29 October 2015

Devil’s Night – Origins

I posted a fairly in-depth set of articles on the origins of Halloween back in 2013. Hopefully that convinced a few people the holiday is not a Satanic holiday but a Christian one and most the stuff you read about it is anti-Catholic propaganda that has nothing to do with reality.

During that time I learned about a tradition called “Devil’s Night” that’s celebrated on October 30th. I had thought this was a plot device for the comic “The Crow”, or possibly just the movie. Found out this was in fact a real thing.


According to Wikipedia, Devil’s Night has its origins in the 1930’s in the United States and is typically when teenagers go out do minor acts of vandalism. Mostly this was limited to throwing eggs at houses, leaving flaming bags of animal crap on the porch, toilet papering and the like.

Some parts of the US call it Mischief Night, which I’d never heard before. I did some looking around because I’d seen this term being used in the United Kingdom. Apparently that day is November 4th, which is right before Guy Fawkes Day. In Germany they have Mischief Night on May 1st.

It looks like Mischief Night was the original name for the day in Europe and it had something do with May Day at least as far back as 1790. It’s not much of a surprise that in England they moved it to the day before Guy Fawkes Day and Germany, having nothing much like that they left it right where it was.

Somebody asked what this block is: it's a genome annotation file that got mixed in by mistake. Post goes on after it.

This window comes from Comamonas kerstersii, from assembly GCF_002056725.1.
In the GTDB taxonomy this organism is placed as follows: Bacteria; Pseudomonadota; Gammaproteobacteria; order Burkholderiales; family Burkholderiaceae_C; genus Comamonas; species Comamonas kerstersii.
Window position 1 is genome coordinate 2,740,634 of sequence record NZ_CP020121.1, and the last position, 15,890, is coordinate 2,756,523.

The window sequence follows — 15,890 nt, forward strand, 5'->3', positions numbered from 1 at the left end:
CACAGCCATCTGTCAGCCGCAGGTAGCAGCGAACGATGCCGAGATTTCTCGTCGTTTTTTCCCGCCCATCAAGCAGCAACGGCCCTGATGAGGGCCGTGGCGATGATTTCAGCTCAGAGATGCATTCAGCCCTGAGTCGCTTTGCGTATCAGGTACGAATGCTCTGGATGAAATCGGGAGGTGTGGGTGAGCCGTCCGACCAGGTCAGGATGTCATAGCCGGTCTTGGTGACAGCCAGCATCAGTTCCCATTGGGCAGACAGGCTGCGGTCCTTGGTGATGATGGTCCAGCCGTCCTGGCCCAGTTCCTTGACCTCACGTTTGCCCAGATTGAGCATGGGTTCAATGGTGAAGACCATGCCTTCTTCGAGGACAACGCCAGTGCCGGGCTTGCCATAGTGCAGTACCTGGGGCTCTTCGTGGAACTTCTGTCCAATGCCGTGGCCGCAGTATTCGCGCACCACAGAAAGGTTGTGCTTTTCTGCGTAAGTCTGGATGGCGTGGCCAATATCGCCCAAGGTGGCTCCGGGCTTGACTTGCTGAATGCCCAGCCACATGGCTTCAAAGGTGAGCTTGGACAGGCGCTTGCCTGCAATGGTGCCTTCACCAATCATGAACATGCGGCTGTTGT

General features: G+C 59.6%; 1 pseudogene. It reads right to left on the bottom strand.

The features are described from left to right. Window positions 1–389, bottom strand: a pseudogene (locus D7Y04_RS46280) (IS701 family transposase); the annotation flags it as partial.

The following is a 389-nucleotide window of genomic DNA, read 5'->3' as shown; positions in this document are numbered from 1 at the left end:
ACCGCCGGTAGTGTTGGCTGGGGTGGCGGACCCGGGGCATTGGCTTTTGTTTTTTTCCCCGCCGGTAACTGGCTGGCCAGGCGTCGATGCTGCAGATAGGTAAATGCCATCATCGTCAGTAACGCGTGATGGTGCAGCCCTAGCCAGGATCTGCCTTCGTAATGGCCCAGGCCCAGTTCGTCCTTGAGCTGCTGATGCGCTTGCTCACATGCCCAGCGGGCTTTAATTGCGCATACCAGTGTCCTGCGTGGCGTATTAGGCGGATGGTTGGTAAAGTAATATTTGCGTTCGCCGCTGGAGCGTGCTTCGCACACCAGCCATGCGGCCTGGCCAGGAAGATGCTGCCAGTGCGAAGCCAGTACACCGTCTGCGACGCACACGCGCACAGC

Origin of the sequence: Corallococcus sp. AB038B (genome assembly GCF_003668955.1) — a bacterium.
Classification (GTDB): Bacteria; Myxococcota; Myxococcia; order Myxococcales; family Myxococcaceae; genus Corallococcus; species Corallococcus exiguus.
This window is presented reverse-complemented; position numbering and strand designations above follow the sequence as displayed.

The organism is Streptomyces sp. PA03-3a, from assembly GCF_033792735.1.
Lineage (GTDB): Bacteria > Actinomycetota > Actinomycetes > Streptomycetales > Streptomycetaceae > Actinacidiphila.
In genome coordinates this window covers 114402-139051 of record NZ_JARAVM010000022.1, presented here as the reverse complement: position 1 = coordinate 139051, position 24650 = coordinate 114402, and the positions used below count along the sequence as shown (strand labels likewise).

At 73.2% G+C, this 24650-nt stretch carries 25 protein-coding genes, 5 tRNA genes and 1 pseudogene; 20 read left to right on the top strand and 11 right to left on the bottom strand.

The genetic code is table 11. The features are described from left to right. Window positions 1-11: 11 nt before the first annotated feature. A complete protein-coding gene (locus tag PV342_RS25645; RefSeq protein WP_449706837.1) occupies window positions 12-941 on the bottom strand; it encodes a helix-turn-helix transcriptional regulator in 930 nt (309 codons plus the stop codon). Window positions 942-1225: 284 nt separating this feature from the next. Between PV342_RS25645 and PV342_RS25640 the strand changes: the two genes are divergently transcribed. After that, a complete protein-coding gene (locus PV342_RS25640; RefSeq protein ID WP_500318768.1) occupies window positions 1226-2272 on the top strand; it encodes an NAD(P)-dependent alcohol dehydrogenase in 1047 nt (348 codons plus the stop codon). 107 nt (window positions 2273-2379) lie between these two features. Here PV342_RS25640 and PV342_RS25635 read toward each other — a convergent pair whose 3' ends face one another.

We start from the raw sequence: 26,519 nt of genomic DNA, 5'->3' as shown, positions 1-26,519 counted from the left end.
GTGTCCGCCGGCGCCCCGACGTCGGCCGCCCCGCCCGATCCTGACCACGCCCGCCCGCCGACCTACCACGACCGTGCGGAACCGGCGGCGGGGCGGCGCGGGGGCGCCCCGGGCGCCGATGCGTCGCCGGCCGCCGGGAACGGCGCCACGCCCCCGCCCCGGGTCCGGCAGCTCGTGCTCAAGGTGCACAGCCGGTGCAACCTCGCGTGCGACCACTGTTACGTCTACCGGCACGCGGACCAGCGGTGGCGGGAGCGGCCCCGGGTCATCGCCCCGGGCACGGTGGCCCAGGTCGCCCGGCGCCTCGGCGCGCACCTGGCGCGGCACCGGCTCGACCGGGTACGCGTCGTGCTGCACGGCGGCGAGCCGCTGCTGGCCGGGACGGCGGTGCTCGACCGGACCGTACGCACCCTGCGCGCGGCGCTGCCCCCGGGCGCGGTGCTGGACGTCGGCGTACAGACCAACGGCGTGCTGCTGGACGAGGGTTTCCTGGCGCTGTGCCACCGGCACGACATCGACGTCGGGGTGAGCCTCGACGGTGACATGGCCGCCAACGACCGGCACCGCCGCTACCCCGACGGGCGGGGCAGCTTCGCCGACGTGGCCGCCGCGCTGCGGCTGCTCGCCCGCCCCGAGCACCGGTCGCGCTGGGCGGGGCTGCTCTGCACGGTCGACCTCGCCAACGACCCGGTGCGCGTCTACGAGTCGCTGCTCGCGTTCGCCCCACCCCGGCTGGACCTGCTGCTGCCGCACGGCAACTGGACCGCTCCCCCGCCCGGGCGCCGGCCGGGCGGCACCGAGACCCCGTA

Whether it’s the 18th century or the 21st century the idea is the same. Children and adolescents go out on Mischief night and play tricks on their neighbors and basically get away with it.


Devil’s Night is particularly meaningful to the people of Detroit. Since the 70’s the city would be plagued by ridiculous amounts of arson every October 30th until 1995. The mayor announced arson would not be tolerated. They made efforts to reclaim Devil’s Night and turn it into “Angel’s Night” instead.

“The Crow”, and other works of fiction, music and various types of contemporary fantasy set in Detroit often use Devil’s Night as a backdrop due to its significance to the city.

Elsewhere in the US

I vaguely remember someone telling me that the 30th of October was “The Devil’s Night” when I was in fifth grade. I’d always assumed that “Devil’s Night” was what some people called Halloween though. I never heard the term “Mischief Night” either, or the word mischief much in general. I grew up in the Texas Panhandle so this isn’t terribly surprising.

Some places in the US call it “Cabbage Night” or “Gate Night”. This is most common in the Northeast.

Is Devil’s Night Satanic?

In my opinion, not really. It looks like some people started calling it that because of all the awful things people started getting up to on the 30th. For the most part it was a celebration of mostly harmless pranks that children got up to and devolved into something darker in some parts of the world. Or perhaps, considering the holiness of Allhallows, they figured the day before much be particularly unholy. Once you start calling a thing something, people figure they can get away with almost anything, including burning Detroit to the ground on a yearly basis.



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Posted October 29, 2015 by Aaron Evans in category "Uncategorized

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